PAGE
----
So, as customer expectations and demands continue to follow this trend, manufacturers must either rise to the challenge or risk being cut loose. Customer centricity is crucial to this. This will involve aligning the business as a whole. Technology, people, and processes must work in harmony.
Supporting employees with technology
‘Digital transformation’ has been the buzzword dominating the manufacturing world for the past half-decade, with many imagining the smart factory of the future, which will significantly reduce production times. But the pandemic has shed a different light on things, revealing that many manufacturers still heavily rely on legacy technologies.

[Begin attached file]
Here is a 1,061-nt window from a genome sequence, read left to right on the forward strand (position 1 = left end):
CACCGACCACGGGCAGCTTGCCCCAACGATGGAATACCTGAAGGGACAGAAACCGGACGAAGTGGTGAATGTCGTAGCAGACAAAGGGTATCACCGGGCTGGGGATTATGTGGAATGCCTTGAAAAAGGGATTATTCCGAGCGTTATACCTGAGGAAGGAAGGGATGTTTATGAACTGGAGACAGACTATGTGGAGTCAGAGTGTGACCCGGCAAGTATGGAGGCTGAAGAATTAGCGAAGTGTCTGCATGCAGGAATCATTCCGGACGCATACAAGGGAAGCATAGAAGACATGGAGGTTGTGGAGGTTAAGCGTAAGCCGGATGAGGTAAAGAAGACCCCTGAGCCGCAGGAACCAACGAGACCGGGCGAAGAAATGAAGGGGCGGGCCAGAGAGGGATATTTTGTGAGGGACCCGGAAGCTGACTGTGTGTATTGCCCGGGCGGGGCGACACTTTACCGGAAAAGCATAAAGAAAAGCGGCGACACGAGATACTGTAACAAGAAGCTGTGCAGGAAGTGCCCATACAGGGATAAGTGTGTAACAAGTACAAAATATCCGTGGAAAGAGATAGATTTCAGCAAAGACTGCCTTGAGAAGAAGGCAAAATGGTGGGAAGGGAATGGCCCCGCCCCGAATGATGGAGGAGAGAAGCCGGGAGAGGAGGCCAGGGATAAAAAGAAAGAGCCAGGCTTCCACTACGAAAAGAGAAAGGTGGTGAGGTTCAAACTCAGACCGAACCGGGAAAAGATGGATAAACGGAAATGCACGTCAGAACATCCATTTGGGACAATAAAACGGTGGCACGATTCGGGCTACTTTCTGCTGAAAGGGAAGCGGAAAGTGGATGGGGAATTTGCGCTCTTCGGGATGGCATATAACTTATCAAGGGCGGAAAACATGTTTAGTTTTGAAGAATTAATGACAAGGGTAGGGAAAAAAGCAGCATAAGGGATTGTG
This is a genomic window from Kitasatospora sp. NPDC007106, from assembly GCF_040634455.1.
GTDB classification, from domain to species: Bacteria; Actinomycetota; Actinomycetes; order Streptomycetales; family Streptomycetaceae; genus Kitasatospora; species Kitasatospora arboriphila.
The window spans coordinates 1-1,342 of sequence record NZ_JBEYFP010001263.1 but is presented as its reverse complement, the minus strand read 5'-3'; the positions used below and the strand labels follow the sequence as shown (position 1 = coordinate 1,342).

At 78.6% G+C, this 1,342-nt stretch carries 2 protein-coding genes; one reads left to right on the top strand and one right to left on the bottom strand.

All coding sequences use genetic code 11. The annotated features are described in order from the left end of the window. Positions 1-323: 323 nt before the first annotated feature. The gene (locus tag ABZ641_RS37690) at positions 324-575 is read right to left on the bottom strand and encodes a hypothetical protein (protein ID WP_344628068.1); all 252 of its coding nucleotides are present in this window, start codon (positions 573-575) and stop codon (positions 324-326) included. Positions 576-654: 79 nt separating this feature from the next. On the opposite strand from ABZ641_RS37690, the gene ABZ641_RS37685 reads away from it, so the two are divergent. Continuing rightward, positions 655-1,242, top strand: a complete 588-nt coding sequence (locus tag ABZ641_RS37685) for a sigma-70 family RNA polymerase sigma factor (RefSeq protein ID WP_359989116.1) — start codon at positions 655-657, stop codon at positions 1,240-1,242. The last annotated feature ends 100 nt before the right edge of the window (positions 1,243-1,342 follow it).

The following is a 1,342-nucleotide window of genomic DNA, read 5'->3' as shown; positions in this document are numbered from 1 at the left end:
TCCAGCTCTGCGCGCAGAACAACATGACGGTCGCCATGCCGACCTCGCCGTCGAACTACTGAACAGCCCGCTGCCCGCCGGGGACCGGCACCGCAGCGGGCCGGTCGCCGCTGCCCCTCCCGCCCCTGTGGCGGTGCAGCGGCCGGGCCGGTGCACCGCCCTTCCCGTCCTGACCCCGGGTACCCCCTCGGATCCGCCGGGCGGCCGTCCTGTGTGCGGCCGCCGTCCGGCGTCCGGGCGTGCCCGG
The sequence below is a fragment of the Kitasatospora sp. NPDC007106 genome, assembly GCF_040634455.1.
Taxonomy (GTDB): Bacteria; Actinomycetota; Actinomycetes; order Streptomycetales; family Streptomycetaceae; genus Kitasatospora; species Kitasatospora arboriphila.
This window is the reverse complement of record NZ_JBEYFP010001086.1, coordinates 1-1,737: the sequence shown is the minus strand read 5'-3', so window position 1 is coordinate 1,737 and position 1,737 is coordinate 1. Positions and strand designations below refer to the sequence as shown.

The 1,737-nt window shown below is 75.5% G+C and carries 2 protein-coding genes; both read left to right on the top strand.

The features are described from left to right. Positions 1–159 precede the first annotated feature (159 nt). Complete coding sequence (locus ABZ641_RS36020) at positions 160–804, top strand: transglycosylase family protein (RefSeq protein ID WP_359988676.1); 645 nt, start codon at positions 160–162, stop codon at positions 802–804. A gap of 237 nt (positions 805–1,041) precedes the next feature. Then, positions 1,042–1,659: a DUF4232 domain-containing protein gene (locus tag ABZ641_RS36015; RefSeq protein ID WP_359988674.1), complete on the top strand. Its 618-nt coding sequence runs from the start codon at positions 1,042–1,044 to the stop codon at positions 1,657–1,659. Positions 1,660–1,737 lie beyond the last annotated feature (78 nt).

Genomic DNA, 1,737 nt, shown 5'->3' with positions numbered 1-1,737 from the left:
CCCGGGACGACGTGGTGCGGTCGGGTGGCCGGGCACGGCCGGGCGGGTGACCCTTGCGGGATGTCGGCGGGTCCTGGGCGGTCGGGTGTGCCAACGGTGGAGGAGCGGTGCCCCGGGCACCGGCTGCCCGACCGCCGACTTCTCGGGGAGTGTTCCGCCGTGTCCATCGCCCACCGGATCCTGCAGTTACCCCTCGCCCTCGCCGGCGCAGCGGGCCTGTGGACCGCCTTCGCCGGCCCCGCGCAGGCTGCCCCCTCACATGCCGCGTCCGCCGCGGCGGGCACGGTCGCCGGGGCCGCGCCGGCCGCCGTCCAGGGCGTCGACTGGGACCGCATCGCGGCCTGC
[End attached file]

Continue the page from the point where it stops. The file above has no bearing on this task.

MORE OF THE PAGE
So, it seems, while the latest technology and equipment on the factory floor is given high value, those that are used in the back office are out of sync with the latest innovation. This means that not only do they lack security compliance, which is no longer acceptable in an age of GDPR, they are also unable to provide the experience customers and employees expect.
Ultimately, technological innovation must be seen as a crucial investment both on and off the factory floor – both are vital in providing a seamless customer journey. That being said, while investing in the best technology is a fantastic start, businesses frequently trip up by relying on it too heavily. As a result, they underestimate the value of their people.